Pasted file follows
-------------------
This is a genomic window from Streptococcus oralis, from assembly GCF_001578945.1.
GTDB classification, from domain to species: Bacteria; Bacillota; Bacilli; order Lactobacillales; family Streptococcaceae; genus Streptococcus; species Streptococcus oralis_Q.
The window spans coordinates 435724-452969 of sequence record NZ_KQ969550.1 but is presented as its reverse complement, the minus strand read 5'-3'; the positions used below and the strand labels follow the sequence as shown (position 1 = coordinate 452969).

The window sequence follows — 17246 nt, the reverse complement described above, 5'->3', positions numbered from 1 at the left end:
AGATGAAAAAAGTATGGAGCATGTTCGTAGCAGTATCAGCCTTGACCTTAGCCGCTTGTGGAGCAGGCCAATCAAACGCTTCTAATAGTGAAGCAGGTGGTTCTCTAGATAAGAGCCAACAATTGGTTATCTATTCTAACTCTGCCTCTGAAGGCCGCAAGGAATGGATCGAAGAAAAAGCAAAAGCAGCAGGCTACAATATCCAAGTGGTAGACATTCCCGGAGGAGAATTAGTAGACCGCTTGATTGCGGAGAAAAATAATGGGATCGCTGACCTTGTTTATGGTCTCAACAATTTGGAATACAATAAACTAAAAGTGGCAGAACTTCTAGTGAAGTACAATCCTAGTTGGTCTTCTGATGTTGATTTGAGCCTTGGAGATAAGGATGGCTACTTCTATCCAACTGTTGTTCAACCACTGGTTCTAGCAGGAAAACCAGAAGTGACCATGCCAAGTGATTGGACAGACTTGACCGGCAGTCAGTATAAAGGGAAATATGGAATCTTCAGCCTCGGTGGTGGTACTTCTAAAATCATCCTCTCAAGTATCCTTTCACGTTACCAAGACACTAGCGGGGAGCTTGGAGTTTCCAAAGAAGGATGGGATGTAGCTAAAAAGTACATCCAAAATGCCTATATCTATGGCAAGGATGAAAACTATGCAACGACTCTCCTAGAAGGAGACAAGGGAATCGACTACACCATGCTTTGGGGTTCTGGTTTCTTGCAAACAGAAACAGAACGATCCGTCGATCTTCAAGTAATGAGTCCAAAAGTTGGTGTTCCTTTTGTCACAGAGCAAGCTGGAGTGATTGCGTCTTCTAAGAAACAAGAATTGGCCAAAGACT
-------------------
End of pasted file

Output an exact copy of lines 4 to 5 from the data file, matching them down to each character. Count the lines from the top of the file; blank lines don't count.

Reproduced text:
The window sequence follows — 17246 nt, the reverse complement described above, 5'->3', positions numbered from 1 at the left end:
AGATGAAAAAAGTATGGAGCATGTTCGTAGCAGTATCAGCCTTGACCTTAGCCGCTTGTGGAGCAGGCCAATCAAACGCTTCTAATAGTGAAGCAGGTGGTTCTCTAGATAAGAGCCAACAATTGGTTATCTATTCTAACTCTGCCTCTGAAGGCCGCAAGGAATGGATCGAAGAAAAAGCAAAAGCAGCAGGCTACAATATCCAAGTGGTAGACATTCCCGGAGGAGAATTAGTAGACCGCTTGATTGCGGAGAAAAATAATGGGATCGCTGACCTTGTTTATGGTCTCAACAATTTGGAATACAATAAACTAAAAGTGGCAGAACTTCTAGTGAAGTACAATCCTAGTTGGTCTTCTGATGTTGATTTGAGCCTTGGAGATAAGGATGGCTACTTCTATCCAACTGTTGTTCAACCACTGGTTCTAGCAGGAAAACCAGAAGTGACCATGCCAAGTGATTGGACAGACTTGACCGGCAGTCAGTATAAAGGGAAATATGGAATCTTCAGCCTCGGTGGTGGTACTTCTAAAATCATCCTCTCAAGTATCCTTTCACGTTACCAAGACACTAGCGGGGAGCTTGGAGTTTCCAAAGAAGGATGGGATGTAGCTAAAAAGTACATCCAAAATGCCTATATCTATGGCAAGGATGAAAACTATGCAACGACTCTCCTAGAAGGAGACAAGGGAATCGACTACACCATGCTTTGGGGTTCTGGTTTCTTGCAAACAGAAACAGAACGATCCGTCGATCTTCAAGTAATGAGTCCAAAAGTTGGTGTTCCTTTTGTCACAGAGCAAGCTGGAGTGATTGCGTCTTCTAAGAAACAAGAATTGGCCAAAGACT